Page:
By modern standards, life on the farm was onerous. Every day the family arose at dawn to feed chickens, geese, turkeys, and pigs; milk cows; collect hens’ eggs; and catch horses reluctant to be harnessed to take milk to the creamery. Most of the sowing and reaping, which were done by hand or with the aid of the family’s beloved horse, Paddy, was back-breaking work. Tractors were mechanical wonders that had not yet made their debut in Newmarket and motorcars were luxuries that belonged to another world.
Although the local school commemorated in the title of Taylor’s best-selling book provided a respite from farm work, conditions there were Spartan as well. The author and her siblings had to walk three miles “through the fields”—each way—to reach their two-room, unheated schoolhouse. An “old stone building with tall rattling windows and black cob-web-draped rafters,” the school “groaned and creaked” when the wind blew, and the floor, Taylor recalls, “had large gaping holes through which an occasional rat peeped up to join the educational circle.” Bathroom facilities consisted of a tin-roofed outhouse, featuring a bench with a circle cut in it to accommodate “bottoms of all sizes.” “Learning was not optional,” and encouragement was meted out via “a sharp slap across the fingers with a hazel rod,” which, the author observes, “sharpened our powers of perception.”
A Generous Eye
As this and other passages indicate, one of the great charms of Taylor’s writing is the charity, humor, and, ultimately, wisdom with which she treats the subjects she discusses. Nowhere are these qualities more evident than in her descriptions of the eccentric neighbors and recalcitrant farm animals who were the companions of her youth. Although many in the community found it hard to tolerate their neighbor Nell, young Taylor considered her a kindred spirit. Despite the former’s idiosyncrasies, stinginess, and slovenliness, Taylor sees the humor in Nell’s keeping her false teeth in her pocket so that they won’t wear out, and enjoys thinking of Nell’s hair—unwashed and stiff with soot—as an updated version of Cleopatra’s highly stylized wig. It is typical of the author’s goodwill as a child that she cheerfully climbed up on her neighbor’s treacherous thatch roof to try to clear the chimney, while the ungrateful Nell reviled her from below, shouting “Child, I’m crucified from you!” Likewise, as an adult, Taylor excuses the “furry and soot-laden” spiders that hung from Nell’s rafters, explaining, “She had great respect for cobwebs.”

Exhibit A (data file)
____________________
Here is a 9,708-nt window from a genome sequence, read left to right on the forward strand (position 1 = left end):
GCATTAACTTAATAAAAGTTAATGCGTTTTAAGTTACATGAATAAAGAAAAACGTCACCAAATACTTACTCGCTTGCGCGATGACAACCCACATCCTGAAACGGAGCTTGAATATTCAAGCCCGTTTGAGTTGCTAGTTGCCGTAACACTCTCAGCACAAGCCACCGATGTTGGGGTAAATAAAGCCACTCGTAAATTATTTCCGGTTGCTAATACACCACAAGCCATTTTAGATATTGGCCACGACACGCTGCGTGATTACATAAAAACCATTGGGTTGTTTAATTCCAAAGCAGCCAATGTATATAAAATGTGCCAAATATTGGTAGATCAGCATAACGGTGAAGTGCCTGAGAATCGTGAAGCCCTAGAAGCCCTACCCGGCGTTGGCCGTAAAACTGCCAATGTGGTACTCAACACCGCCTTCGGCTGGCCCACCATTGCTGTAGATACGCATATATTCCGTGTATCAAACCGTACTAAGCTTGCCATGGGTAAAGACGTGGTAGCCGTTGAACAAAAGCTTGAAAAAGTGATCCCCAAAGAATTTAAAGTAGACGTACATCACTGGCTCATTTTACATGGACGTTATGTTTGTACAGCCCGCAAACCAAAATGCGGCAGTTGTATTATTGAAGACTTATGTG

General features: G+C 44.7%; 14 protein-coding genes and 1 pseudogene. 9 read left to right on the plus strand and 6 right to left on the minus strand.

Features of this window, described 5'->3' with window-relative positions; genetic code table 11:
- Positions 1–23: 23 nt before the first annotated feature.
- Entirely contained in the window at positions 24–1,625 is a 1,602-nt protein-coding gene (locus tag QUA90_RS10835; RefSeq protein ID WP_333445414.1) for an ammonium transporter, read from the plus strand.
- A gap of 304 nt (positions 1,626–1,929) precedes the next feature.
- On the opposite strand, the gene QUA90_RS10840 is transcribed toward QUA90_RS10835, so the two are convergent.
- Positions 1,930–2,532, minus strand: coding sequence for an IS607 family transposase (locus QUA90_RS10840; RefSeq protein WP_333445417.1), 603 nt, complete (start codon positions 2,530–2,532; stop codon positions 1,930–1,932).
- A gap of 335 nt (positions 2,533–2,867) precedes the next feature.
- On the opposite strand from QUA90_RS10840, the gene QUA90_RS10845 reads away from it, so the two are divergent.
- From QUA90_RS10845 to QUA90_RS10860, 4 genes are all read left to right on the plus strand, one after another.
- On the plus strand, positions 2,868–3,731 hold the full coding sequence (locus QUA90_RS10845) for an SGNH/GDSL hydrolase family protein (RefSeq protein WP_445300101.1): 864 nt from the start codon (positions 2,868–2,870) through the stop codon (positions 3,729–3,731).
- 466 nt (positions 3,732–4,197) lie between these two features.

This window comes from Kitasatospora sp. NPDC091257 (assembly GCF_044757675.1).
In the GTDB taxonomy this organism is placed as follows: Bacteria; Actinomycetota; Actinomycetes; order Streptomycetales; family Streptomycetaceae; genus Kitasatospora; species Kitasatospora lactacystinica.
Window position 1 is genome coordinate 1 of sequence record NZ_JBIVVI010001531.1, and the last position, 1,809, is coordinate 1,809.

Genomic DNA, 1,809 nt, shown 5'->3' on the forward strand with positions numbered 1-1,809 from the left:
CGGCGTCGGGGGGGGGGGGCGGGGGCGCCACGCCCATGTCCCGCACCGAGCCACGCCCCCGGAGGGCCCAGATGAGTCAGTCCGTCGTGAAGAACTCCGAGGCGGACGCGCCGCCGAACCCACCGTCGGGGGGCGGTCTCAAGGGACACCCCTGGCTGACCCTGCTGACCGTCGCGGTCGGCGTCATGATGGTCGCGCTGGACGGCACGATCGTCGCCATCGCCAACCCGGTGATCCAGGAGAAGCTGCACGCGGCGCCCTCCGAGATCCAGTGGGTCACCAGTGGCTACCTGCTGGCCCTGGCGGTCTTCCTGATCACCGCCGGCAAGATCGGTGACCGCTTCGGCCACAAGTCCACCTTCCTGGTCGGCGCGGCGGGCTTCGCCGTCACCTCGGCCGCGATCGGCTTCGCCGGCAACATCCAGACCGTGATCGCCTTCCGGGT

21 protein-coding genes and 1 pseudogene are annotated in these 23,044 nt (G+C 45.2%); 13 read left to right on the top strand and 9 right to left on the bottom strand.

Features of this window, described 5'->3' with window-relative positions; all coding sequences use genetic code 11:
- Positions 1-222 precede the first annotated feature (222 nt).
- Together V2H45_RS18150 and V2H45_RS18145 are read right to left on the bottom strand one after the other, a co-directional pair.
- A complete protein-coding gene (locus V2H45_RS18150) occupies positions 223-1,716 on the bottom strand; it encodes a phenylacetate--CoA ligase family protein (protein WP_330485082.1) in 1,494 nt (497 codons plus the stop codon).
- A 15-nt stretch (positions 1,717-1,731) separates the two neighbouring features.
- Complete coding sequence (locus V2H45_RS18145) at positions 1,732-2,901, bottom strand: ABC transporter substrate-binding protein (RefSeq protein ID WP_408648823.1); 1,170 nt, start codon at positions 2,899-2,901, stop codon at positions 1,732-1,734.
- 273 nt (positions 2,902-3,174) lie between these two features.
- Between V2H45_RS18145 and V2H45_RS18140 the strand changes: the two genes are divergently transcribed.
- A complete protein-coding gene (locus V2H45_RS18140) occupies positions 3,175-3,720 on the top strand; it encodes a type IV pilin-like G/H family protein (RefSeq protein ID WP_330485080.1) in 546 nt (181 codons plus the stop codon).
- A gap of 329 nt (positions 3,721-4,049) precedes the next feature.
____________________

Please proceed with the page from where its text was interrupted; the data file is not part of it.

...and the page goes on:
Of “Old George,” who loved taking his neighbors to court—dressed in his dark suit and bowler—Taylor writes, “He was not greatly liked, but he was part of the place and we accepted him for what he was, an odd old codger.” But then, as if she feels she may not have given him his due, she tries to imagine the secret romance that court appearances may have held for George: “Maybe at heart,” she speculates, “he was an actor who loved a dramatic performance.” Nor does she criticize another neighbor, Paul, for his long white hair, scraggly beard, and habit of walking around clad only in white longjohns. She merely comments on his “biblical appearance.” Similarly, Taylor treats Bessie-Babe—who rejoiced in funerals and was stingy to the point of risibility—with great gentleness. “No one,” observes the author, “loved hardship like Bessie- Babe…. She was an enthusiastic and appreciative attender at every funeral.” Of the latter’s miserliness, the author writes, if “Ned [the shopkeeper] wanted to recommend something as representing great value he would say, ‘Bessie-Babe bought this.'”